The Hidden Power of Emotional Integrity: Unlocking Stronger Relationships and Preventing Burnout in the Workplace
Do you have emotional integrity? It’s something we can build throughout our lives. It’s a component of emotional intelligence and I wished I’d known more about emotional integrity when I was leading, because it would have made my leadership more impactful for both my team and organization (and more effortless for me). Emotional integrity is not a new concept, but it’s certainly not one we talk about a lot (like many professionals, you may not have even heard of it). Yet, it’s incredibly helpful to understand, particularly at work where it plays a big role in building trust and relatability with others.
Emotional integrity refers to the ability to recognize, express, and work with one's emotions in a healthy and constructive way. It’s an essential aspect of building and maintaining relationships with others. While having high overall integrity is important, recognizing low emotional integrity is key. Low emotional integrity can undermine your work due to the inability to connect with others on a deeper level. If you struggle with low emotional integrity, you may have difficulty consistently expressing your feelings in ways that are honest, authentic, even respectful. You may suppress your emotions or resort to unhealthy coping mechanisms, such as avoidance, expressions of frustration or aggression, which can put your reputation at risk, as well as your wellbeing.
Low emotional integrity makes it difficult to connect with others on an emotional level, struggling to understand and empathize with others' perspectives and unable to connect to what they’re feeling. If you don’t have low emotional integrity, you may work with someone who does. People with low emotional integrity can face challenges with building trust and intimacy in their relationships. Trust is a fundamental component of any healthy relationship, requiring emotional vulnerability and honesty. Without emotional integrity, establishing trust is difficult, as people may not express themselves well, or withhold their true feelings or intentions. At work, people with low emotional integrity often hold themselves accountable to a very high expression of integrity in their work. In fact, they seem to value work over people, making it hard for others to connect to them on a personal level, even though they want the best for their team/organization.
Low emotional integrity happens for all of us from time to time. As an example, telling colleagues you’re “fine” even though you have a splitting headache, can be a way to muscle through the last part of your work day with less interruption. Every now and again, low emotional integrity isn’t likely to impact the way you’re perceived by others. However, if you’re hiding your true feelings the majority of the time, it can make it difficult for others to connect with you, especially when you’re a leader. Low emotional integrity, when frequent, can undermine relationships with your staff, causing unnecessary misunderstandings and (sometimes) conflict. When leaders struggle to express their emotions effectively, they may inadvertently communicate in ways that are unclear or insensitive. This can lead to misinterpretations, hurt feelings, and resentment, which will frustrate working relationships over time.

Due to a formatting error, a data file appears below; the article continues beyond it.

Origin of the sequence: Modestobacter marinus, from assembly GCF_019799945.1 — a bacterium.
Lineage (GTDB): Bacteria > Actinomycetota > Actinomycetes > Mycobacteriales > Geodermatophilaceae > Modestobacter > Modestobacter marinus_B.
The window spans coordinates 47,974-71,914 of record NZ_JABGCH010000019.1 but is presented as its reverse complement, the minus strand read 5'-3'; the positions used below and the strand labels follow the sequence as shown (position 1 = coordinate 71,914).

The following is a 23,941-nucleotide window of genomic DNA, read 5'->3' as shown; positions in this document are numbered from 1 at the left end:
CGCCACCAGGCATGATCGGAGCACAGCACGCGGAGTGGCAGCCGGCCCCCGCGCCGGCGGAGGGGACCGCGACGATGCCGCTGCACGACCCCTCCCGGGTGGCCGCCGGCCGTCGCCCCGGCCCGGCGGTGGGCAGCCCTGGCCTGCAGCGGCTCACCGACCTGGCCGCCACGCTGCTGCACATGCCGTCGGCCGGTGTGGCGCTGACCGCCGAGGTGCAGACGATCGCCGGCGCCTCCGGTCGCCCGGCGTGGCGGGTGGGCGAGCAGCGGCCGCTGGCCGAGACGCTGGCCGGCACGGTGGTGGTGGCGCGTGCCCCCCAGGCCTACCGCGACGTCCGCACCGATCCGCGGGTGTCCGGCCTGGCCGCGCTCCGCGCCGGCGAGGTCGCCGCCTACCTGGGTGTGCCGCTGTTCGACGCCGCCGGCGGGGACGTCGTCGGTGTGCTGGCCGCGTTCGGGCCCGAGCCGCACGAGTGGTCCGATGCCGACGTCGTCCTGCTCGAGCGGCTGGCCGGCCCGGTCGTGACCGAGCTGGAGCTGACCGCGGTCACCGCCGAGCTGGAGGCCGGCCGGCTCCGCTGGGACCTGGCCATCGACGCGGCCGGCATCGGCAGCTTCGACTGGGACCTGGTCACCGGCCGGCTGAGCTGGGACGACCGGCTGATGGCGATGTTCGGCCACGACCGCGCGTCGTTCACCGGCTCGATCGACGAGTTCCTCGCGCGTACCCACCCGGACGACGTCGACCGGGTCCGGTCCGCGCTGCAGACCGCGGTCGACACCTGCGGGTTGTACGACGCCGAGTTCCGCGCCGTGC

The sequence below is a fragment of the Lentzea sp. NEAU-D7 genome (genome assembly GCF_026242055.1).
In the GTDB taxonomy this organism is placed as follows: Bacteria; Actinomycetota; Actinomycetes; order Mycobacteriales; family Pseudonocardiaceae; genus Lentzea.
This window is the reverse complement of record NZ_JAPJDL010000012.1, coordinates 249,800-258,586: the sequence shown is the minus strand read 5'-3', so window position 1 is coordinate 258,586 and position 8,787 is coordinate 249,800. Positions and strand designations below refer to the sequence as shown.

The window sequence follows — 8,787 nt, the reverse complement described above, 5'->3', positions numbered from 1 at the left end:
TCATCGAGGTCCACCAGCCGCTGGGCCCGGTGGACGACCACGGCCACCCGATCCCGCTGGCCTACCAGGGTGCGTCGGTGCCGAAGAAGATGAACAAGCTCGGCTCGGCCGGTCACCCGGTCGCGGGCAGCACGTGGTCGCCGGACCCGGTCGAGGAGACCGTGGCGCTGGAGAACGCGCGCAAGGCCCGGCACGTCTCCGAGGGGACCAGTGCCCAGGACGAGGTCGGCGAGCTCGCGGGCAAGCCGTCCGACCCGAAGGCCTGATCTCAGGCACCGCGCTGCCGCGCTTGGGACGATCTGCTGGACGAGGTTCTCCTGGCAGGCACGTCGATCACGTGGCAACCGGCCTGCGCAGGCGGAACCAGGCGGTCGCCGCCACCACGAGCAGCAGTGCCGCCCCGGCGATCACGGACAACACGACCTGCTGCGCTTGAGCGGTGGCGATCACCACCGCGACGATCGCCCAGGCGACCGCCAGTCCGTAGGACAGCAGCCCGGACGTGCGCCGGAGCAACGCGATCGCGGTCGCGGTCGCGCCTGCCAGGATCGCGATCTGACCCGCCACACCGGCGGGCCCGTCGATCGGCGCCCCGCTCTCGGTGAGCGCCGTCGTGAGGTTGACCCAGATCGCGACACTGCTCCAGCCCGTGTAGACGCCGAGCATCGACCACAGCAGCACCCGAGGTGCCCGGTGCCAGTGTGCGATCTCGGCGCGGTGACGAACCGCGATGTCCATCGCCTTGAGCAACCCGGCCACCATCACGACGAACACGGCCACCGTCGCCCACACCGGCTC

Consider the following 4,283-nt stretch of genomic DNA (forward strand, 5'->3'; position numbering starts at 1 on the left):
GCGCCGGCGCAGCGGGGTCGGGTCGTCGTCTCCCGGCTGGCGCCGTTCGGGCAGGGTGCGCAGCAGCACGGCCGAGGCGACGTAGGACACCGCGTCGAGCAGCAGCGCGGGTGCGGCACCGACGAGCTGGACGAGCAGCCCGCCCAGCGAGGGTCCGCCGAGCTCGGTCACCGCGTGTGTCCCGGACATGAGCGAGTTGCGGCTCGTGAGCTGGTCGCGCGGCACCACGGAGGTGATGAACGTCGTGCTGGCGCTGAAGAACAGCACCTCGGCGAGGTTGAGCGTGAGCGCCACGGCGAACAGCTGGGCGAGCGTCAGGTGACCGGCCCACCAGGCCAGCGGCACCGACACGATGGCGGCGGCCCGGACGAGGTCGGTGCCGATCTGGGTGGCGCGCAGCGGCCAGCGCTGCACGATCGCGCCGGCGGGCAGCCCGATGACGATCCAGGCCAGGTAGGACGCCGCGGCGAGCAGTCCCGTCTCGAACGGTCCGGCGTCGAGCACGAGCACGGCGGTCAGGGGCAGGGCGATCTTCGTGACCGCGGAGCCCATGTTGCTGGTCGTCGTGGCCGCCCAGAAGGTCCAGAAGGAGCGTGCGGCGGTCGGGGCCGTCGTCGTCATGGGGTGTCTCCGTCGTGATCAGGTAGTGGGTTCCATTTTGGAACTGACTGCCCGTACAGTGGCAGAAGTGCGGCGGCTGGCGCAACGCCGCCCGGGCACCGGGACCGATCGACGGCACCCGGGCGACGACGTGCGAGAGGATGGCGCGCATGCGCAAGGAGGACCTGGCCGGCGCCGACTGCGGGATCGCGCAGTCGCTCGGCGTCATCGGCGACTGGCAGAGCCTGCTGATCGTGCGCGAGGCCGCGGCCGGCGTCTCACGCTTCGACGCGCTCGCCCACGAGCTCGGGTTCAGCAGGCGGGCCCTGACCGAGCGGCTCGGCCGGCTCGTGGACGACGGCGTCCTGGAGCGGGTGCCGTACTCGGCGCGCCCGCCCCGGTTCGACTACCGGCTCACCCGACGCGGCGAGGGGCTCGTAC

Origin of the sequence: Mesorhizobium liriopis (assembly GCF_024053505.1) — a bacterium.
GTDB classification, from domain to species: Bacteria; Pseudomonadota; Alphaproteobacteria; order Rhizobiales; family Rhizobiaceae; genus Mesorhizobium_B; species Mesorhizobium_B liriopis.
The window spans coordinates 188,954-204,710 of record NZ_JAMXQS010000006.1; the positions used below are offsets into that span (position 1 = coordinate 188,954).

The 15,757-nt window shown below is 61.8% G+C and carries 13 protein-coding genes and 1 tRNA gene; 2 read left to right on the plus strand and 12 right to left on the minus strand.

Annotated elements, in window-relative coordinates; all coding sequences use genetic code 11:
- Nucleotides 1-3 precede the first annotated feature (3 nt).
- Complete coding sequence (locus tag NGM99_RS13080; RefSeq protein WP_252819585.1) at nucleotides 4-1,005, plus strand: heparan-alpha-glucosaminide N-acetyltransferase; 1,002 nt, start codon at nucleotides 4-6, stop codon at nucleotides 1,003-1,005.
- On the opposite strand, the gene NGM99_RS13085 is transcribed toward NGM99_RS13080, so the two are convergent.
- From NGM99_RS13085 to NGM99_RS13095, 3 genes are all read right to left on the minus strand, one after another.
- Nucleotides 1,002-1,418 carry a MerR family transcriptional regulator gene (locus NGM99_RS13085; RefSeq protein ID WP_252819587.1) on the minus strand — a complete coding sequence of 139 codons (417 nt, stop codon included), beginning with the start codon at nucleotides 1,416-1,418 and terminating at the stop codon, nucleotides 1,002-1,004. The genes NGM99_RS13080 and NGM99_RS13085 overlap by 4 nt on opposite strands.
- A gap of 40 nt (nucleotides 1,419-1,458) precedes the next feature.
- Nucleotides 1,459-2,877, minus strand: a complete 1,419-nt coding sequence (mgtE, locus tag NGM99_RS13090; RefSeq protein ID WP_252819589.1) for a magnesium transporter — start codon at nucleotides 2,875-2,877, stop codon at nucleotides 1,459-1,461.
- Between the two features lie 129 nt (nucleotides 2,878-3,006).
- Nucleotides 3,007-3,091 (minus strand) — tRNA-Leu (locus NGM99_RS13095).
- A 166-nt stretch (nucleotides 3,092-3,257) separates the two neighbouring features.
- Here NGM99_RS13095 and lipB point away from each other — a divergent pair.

Another way low emotional integrity can impact the workplace is through burnout. A change in someone’s emotional integrity at work can signal they’re at risk; unexplained emotional outbursts, or uncharacteristic indifference to important work assignments can be signs. In the context of emotional integrity, burnout can impact a person’s ability to align their emotions, thoughts, and actions. They may feel emotionally drained, have difficulty connecting with their own emotions, or experience a disconnection between their true feelings and their outward expressions. This misalignment can lead to a sense of inauthenticity and a breakdown in key relationships at work.
It's important to recognize that emotions and behaviors are complex and influenced by various factors, which is why empathy and communication are so important when you’re a leader. Not everyone experiences low emotional integrity at work, but it can be frustrating and damaging when someone does because it’s a critical aspect of building and maintaining healthy relationships.
While overall integrity is important, emotional integrity is an essential component of building strong, meaningful relationships for everyone, but particularly for leaders. By cultivating emotional self-awareness, practicing healthy coping mechanisms, and communicating honestly and respectfully, anyone can strengthen their emotional integrity and improve their relationships with others. Watching for shifts in emotional integrity can help mitigate the signs and risks of professional burnout, for yourself or others on your team. Knowing more about emotional integrity would’ve been a great benefit for me as a leader, empowering me to support my team’s wellbeing at work (as well as my own).
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